Also, petroleum is considered a finite resource, and many scientists
say the point at which our consumption outstrips our ability to find new
reserves will happen within 40 to 50 years.
The main difference between petroleum and ethanol is that petroleum
is produced from remnants of plants that died millions of years ago,
while ethanol comes from existing plants.
As with petroleum, when we burn ethanol (CH3CH2OH) (Fig. 1),
carbon dioxide is also produced:
CH3CH2OH + 3 O2 ➔ 2 CO2 + 3 H2O
But this time, the carbon dioxide is
recycled. The plants used to produce ethanol
absorb carbon dioxide from the air to make
the chemical compounds they need to grow.
So when we use these plants to produce ethanol and then burn that
ethanol, we generate the same amount of carbon dioxide that was initially taken up by the plants. The carbon dioxide is continuously recycled
from the atmosphere, as new plants grow each season and are used to
make more ethanol.
In contrast, the carbon dioxide released by burning fossil fuels is
not part of the natural carbon cycle, because it is only added to the
atmosphere, causing a net increase of atmospheric carbon dioxide. The
reason is that millions of years ago, plants pulled carbon dioxide from
the air, just as they do today. Normally when a plant dies, it releases the
carbon dioxide back to the environment, keeping the amount of carbon
By Jonathan Sherwood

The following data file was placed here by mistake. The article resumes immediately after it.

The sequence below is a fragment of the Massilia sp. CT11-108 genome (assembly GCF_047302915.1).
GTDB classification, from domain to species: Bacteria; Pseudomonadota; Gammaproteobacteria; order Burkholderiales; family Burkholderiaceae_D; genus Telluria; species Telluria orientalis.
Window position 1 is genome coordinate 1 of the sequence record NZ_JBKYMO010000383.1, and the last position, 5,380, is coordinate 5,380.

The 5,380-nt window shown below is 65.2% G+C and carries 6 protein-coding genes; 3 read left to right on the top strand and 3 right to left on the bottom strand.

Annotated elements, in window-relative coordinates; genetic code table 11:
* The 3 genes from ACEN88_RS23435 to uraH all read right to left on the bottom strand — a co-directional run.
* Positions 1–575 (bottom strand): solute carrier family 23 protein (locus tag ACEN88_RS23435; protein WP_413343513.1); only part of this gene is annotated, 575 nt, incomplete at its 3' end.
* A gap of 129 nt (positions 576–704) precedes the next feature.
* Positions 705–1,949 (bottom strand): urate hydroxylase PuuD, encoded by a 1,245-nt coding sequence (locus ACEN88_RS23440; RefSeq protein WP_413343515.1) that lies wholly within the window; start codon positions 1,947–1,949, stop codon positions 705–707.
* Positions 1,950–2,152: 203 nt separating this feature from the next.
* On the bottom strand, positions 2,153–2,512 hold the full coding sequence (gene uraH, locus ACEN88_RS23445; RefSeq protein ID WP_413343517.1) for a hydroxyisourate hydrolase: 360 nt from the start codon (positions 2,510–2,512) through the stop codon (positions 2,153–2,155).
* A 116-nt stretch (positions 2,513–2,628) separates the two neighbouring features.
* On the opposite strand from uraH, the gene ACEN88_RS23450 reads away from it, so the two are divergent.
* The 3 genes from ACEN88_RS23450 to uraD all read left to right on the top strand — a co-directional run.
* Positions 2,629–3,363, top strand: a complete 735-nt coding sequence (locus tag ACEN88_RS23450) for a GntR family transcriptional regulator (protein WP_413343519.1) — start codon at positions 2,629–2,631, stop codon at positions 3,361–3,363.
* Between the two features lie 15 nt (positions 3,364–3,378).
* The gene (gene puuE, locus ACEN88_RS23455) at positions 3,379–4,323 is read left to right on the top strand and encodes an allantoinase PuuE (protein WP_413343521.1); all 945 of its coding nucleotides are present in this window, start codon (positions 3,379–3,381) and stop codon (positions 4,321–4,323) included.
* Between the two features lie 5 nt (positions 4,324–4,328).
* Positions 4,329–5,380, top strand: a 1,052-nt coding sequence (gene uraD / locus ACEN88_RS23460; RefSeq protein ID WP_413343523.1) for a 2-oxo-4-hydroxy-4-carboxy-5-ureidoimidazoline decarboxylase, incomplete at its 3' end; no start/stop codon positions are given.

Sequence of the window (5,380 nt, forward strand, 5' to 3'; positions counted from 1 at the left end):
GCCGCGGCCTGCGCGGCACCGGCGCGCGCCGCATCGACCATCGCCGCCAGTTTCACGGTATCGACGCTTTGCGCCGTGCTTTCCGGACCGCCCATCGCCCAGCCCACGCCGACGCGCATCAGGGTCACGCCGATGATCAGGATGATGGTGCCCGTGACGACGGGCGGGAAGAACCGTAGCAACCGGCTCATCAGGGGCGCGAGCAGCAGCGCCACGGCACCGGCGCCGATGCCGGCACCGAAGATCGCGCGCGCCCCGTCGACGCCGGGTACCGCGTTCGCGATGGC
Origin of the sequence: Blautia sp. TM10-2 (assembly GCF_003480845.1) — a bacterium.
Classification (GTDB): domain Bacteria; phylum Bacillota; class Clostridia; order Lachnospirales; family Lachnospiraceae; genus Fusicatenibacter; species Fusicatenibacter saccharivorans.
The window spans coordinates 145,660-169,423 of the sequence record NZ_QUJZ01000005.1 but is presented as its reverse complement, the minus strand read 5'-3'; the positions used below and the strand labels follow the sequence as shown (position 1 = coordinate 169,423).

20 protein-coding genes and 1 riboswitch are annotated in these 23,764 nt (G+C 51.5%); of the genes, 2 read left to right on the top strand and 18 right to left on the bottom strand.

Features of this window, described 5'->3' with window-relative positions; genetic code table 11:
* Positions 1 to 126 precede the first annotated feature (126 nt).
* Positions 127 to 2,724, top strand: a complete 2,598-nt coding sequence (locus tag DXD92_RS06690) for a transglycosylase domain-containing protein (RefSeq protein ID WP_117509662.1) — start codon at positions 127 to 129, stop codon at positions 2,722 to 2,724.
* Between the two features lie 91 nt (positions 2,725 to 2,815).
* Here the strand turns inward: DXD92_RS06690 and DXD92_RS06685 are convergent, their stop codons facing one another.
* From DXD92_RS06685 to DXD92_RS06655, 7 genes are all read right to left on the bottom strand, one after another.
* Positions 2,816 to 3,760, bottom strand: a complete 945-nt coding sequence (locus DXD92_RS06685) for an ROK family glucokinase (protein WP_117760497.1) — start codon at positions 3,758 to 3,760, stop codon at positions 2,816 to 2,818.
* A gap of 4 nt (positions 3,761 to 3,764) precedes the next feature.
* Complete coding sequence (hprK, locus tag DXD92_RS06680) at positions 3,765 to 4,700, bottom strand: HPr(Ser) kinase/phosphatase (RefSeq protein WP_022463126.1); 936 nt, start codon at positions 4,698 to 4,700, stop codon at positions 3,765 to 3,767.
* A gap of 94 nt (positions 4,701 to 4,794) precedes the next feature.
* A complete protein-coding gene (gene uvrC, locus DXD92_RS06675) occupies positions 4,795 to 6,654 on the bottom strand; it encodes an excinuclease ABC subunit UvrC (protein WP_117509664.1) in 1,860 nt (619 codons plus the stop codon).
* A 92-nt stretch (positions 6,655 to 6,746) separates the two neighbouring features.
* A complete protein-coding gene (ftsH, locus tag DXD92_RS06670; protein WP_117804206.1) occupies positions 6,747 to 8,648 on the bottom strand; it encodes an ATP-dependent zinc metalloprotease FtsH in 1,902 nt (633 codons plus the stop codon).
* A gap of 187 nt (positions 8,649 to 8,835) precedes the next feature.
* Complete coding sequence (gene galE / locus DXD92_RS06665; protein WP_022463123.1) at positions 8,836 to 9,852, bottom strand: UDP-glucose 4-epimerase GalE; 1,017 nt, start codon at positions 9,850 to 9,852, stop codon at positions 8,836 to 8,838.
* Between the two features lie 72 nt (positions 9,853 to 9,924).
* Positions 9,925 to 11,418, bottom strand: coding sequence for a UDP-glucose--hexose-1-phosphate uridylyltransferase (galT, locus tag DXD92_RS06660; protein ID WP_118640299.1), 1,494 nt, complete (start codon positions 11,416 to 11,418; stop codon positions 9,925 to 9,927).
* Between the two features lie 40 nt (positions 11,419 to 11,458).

YOU HAVE PROBABLY SEEN A STICKER THAT SAYS “Contains 10% Ethanol” on gas pumps when you or your parents fill the gas tank, and you may have won- dered if it is the same stuff that is in alcoholic beverages—and what the heck is it doing in my gas tank?
You know that gasoline is extremely flammable, and you may
also know that foods and drinks containing alcohol are flammable.
So it may make sense that they would both go in a car engine, where
small, controlled explosions provide the car’s power. But why would
some gas stations in the United States go to the trouble of adding alcohol to gasoline?
Hydrocarbons versus ethanol
To understand why ethanol may be a promising source of energy
in the future, let’s first look at today’s main source of energy: petroleum. Petroleum consists of the decomposed remnants of ancient
organic matter that has been mixed and buried underground and has
been under high pressure and high temperature for millions of years.
Petroleum provides raw materials for everything from plastics to
fuel to medicines, but it is also widely regarded as the primary cause
of worldwide climate change. That is because the burning of petroleum
generates carbon dioxide. For example, methane, which is the simplest
of the molecules present in petroleum, burns as follows:
CH4 + 2 O2 ➔ CO2 + 2 H2O + energy
16 ChemMatters | APRIL/MAY 2016 www.acs.org/chemmatters
Fig 1. Structure of